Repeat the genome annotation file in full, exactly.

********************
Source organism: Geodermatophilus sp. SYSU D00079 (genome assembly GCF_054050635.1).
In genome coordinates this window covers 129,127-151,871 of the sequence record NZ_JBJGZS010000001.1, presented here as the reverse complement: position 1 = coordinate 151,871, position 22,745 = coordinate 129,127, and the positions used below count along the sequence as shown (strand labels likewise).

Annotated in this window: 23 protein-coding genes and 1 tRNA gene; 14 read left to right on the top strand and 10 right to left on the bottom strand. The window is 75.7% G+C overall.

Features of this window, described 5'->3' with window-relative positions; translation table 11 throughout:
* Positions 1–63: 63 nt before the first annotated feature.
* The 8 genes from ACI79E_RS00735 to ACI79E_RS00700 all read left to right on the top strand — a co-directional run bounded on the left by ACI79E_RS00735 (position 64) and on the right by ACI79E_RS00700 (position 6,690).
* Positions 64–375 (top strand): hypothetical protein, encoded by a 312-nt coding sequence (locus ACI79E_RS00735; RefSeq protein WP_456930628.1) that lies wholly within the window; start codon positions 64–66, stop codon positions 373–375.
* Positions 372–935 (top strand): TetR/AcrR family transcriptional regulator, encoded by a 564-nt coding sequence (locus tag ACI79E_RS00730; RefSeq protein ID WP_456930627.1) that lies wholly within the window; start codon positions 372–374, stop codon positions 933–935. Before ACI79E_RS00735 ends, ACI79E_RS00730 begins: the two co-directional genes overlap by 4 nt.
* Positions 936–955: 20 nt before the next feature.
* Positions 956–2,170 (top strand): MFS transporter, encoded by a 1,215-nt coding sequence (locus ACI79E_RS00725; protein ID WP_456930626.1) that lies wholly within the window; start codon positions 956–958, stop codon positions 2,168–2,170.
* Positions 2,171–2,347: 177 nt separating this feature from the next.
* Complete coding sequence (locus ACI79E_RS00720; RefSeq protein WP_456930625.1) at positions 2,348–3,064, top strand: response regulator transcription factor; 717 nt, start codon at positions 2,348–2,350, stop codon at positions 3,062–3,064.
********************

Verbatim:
Source organism: Geodermatophilus sp. SYSU D00079 (genome assembly GCF_054050635.1).
In genome coordinates this window covers 129,127-151,871 of the sequence record NZ_JBJGZS010000001.1, presented here as the reverse complement: position 1 = coordinate 151,871, position 22,745 = coordinate 129,127, and the positions used below count along the sequence as shown (strand labels likewise).

Annotated in this window: 23 protein-coding genes and 1 tRNA gene; 14 read left to right on the top strand and 10 right to left on the bottom strand. The window is 75.7% G+C overall.

Features of this window, described 5'->3' with window-relative positions; translation table 11 throughout:
* Positions 1–63: 63 nt before the first annotated feature.
* The 8 genes from ACI79E_RS00735 to ACI79E_RS00700 all read left to right on the top strand — a co-directional run bounded on the left by ACI79E_RS00735 (position 64) and on the right by ACI79E_RS00700 (position 6,690).
* Positions 64–375 (top strand): hypothetical protein, encoded by a 312-nt coding sequence (locus ACI79E_RS00735; RefSeq protein WP_456930628.1) that lies wholly within the window; start codon positions 64–66, stop codon positions 373–375.
* Positions 372–935 (top strand): TetR/AcrR family transcriptional regulator, encoded by a 564-nt coding sequence (locus tag ACI79E_RS00730; RefSeq protein ID WP_456930627.1) that lies wholly within the window; start codon positions 372–374, stop codon positions 933–935. Before ACI79E_RS00735 ends, ACI79E_RS00730 begins: the two co-directional genes overlap by 4 nt.
* Positions 936–955: 20 nt before the next feature.
* Positions 956–2,170 (top strand): MFS transporter, encoded by a 1,215-nt coding sequence (locus ACI79E_RS00725; protein ID WP_456930626.1) that lies wholly within the window; start codon positions 956–958, stop codon positions 2,168–2,170.
* Positions 2,171–2,347: 177 nt separating this feature from the next.
* Complete coding sequence (locus ACI79E_RS00720; RefSeq protein WP_456930625.1) at positions 2,348–3,064, top strand: response regulator transcription factor; 717 nt, start codon at positions 2,348–2,350, stop codon at positions 3,062–3,064.